Are you a freelancer or independent contractor? Perhaps you hired one to provide services for your business? If you fall on either side of the spectrum you need to understand Form 1099-NEC.
Form 1099 NEC, requires business owners to report payments to non-employees starting in 2020. Prior to 2020, business owners reported these payments on Form 1099 – MISC.
Who Needs to File a 1099 NEC?
Your business needs to file a 1099-NEC for any individual, single member LLC, LLC taxed as a partnership or partnership that meets the following conditions:
Note – S Corps and Corporations are exempt from this requirement. This is why it is important to collect W-9’s from all vendors prior to paying them so you know how the entity is taxed.
When is the deadline?
You must provide a copy to the payee and file with the IRS by January 31st. You have the option to either mail it to the IRS (must be postmarked by 1/31) or you can file electronically which is my recommendation. Note there are hefty penalties for being late or failing to file so this is definitely a date you want to mark on your calendar with several reminders.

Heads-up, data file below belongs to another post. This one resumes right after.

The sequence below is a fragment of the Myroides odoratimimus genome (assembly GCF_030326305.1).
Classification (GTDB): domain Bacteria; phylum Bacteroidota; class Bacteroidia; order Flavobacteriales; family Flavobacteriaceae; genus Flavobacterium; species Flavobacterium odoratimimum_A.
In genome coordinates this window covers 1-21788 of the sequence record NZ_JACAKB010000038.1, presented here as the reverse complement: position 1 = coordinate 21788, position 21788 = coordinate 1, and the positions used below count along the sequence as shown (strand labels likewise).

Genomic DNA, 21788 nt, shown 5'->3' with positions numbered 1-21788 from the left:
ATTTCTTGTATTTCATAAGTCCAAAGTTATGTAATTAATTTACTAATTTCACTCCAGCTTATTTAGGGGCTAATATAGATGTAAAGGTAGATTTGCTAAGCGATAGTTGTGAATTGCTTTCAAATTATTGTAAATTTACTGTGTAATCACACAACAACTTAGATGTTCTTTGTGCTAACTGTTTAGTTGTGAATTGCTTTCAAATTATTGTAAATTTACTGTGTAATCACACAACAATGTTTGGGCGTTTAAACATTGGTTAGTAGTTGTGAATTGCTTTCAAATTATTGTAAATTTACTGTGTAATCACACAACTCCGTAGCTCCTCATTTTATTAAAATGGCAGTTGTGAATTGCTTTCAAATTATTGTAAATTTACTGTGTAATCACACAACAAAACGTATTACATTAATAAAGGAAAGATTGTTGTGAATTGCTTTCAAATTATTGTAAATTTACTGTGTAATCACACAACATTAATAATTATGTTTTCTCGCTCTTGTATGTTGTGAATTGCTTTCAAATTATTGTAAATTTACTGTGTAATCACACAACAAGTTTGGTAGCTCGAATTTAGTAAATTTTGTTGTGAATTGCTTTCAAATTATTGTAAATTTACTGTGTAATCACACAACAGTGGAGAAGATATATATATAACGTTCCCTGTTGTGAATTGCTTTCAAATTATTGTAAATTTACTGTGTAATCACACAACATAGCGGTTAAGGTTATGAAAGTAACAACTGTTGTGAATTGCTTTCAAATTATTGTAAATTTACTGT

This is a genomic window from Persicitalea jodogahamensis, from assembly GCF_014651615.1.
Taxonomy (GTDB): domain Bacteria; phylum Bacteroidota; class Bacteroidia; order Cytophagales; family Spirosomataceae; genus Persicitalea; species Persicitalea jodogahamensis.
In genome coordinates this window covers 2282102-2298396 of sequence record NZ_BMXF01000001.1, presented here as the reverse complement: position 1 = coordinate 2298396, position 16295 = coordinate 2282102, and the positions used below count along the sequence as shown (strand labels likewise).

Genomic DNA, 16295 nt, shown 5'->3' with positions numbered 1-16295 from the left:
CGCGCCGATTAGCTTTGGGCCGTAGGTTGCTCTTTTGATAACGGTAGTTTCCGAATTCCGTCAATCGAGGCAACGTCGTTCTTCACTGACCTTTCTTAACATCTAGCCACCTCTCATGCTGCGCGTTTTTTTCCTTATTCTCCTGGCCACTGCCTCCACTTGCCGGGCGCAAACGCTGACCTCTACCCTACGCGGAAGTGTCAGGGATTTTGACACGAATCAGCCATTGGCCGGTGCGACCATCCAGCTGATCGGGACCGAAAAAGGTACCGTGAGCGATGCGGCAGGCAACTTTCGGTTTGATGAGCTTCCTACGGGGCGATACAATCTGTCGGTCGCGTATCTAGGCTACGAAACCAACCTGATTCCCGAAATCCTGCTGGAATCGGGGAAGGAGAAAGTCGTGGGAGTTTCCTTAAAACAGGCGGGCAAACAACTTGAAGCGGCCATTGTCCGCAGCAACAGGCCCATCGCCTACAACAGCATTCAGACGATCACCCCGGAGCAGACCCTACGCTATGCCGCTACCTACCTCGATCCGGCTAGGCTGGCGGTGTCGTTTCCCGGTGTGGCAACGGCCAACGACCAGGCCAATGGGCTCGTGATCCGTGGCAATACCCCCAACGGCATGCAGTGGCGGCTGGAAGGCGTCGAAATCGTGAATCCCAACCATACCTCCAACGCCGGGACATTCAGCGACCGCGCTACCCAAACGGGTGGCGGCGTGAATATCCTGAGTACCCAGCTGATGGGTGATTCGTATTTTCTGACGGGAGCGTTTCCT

What payments do I include and what should be excluded?
As a general rule of thumb, if the payment was made using a Debit or Credit Card those payments should not be reported on Form 1099-NEC or 1099-MISC because the third party will report these to the IRS on Form 1099-K.
See below list of common examples of payment methods that should be reported:
Disclaimer: Nothing in this blog should be construed as tax advice. Please consult with your accountant regarding your situation